In 1863, the whole Sinclair family boarded the Bessie and set sail for British Colombia, where they hoped to acquire a big plot of land to start a farm. But when they finally arrived on Vancouver Island later that year, things were not as they expected.
The land was wild and undeveloped, far from anything that would make a decent farm. Eliza quickly tried to come up with an alternative. She was considering California when an acquaintance tipped her off to another place she had never considered.
The Sandwich Islands, known today as the Hawaiian Islands, were a safer route by sea that time of year. With little else to go by, Eliza made the executive decision to take the family south to Hawaii.
At 63-years-old, Eliza landed in Hawaii with 13 more Sinclairs in tow. With a fully provisioned ship, the formidable matriarch approached King Kamehameha V, the ruler of the islands, and proposed to buy Niihau.
Though it is still unclear exactly why Kamehameha V agreed to the offer, Niihau was sold to Elizabeth Sinclair in 1864 for $10,000 in gold. The sale, however, did come with one caveat from the king that shaped the entire fate of the small island.
Kamehameha V said to the Sinclairs, “Niihau is yours. But the day may come when the Hawaiians are not as strong in Hawaii as they are now. When that day comes, please do what you can to help them.”
As the Sinclairs settled into their new life on Niihau, they honored the king’s words like scripture. Elizabeth was regarded as a chiefess by the native Niihauans, and the family worked to provide houses for everyone on the island free of charge.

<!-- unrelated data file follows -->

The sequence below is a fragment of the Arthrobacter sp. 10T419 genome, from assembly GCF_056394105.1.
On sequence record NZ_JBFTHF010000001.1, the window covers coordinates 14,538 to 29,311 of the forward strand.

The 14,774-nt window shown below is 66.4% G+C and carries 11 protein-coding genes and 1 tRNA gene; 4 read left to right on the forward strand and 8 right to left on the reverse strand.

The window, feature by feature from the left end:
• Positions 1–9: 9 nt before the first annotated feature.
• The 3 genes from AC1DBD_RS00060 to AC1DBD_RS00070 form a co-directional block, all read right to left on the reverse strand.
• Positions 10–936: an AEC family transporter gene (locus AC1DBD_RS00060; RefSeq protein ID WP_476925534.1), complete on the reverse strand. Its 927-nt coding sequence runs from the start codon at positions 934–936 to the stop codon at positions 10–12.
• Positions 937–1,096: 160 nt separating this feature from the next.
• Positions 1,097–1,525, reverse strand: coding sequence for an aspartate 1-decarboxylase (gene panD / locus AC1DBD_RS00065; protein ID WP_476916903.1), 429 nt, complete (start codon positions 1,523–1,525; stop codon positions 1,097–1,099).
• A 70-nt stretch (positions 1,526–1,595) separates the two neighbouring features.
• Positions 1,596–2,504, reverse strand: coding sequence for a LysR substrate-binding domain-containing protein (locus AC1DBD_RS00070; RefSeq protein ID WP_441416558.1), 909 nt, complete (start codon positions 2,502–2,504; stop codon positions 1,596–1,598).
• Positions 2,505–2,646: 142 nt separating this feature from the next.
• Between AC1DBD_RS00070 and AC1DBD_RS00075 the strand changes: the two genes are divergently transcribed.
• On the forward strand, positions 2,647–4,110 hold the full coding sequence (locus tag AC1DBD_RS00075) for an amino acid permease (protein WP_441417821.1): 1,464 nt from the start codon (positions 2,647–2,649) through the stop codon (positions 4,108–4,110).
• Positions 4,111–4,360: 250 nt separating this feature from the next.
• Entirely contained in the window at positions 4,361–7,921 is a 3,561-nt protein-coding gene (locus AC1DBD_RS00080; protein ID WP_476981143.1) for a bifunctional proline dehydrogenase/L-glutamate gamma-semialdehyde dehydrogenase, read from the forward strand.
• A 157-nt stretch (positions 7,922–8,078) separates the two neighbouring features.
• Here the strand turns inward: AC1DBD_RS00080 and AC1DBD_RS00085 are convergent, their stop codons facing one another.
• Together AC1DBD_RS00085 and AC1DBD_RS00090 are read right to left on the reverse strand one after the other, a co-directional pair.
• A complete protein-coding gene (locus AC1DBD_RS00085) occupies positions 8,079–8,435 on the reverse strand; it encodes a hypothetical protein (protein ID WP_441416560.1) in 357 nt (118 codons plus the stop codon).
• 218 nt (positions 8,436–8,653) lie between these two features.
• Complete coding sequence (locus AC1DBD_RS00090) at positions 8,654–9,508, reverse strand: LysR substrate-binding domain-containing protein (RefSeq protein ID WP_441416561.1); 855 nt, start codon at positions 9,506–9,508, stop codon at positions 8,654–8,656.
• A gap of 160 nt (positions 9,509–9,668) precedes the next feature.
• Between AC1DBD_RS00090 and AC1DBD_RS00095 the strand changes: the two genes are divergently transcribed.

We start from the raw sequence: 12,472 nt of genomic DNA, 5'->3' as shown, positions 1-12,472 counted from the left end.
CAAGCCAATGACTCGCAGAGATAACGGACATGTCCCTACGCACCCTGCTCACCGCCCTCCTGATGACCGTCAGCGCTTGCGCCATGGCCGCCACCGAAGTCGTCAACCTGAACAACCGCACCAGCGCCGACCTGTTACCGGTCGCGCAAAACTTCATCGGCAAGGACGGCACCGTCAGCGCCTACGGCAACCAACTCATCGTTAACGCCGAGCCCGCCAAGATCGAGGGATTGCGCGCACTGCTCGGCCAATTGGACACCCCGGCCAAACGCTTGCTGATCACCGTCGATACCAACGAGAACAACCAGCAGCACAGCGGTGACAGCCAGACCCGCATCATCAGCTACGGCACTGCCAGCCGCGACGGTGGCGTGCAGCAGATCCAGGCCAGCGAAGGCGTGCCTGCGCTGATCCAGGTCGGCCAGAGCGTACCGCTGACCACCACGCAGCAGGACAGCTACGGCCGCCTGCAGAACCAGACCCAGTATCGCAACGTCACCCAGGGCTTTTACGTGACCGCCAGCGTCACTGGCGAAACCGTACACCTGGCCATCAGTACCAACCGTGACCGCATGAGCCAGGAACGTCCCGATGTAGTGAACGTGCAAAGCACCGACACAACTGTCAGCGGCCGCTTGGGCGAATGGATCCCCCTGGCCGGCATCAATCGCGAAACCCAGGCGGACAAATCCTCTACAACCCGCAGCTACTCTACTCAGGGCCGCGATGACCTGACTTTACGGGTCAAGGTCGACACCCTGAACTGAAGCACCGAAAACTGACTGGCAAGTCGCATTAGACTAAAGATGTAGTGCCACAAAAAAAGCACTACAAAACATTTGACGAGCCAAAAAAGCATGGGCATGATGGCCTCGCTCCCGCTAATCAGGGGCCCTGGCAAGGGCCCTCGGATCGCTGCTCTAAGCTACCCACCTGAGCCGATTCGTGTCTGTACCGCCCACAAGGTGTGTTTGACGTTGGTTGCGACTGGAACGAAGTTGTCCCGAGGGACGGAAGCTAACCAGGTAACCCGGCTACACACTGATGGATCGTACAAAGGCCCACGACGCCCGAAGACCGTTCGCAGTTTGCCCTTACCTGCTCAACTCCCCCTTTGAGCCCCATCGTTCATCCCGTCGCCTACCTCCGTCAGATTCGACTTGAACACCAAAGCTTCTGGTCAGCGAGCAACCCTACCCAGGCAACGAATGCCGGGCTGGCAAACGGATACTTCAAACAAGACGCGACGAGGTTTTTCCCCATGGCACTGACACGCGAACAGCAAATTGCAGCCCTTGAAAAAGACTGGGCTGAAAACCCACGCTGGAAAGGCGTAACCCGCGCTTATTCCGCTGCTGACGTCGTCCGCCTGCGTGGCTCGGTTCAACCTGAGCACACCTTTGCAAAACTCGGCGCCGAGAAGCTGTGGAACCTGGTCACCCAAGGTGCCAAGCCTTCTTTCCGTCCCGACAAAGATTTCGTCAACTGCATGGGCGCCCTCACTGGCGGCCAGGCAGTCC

The only requirement the Sinclairs imposed was that the Niihauans attend church every Sunday, which wasn’t that much of a stretch given the prior introduction of Christianity from the missionaries decades earlier.
A few decades later in 1893, the Hawaiian Monarchy came to end with the annexation by the American government. As the Hawaiian islands were being pulled into statehood, the culture and traditions became suppressed — except for on Niihau, that is.
Because of its status as private property, the Sinclairs were able to create a greater degree of separation between themselves and the encroaching United States. This really came into effect in the 1930s when Niihau made a dramatic proclamation.
The island would now be completely closed off to any and all visitors, indefinitely. This decision was really to protect the native Niihauans from diseases such as polio and measles, which were running rampant at the time. It ended up doing much more.
See, by cutting off access to the outside world, Niihau has preserved its Native Hawaiian culture known as “kahiki.” Today Niihau is the only place in the world where Hawaiian is the dominant language.
That isn’t to say Niihauans are ignorant of life on the mainland; in fact, many speak several languages and split their time between the forbidden island and Kauai, where there are more job opportunities.
Today, the island is still without running water or electricity, but they manage to sustain themselves with collected rainwater and solar panels. Actually, in Niihau, every single home has its own solar paneling system!
Weekly deliveries come by barge from Kauai with groceries and other goods. Alcohol and tobacco, however, are never included as the Sinclairs officially banned them from the island along with guns.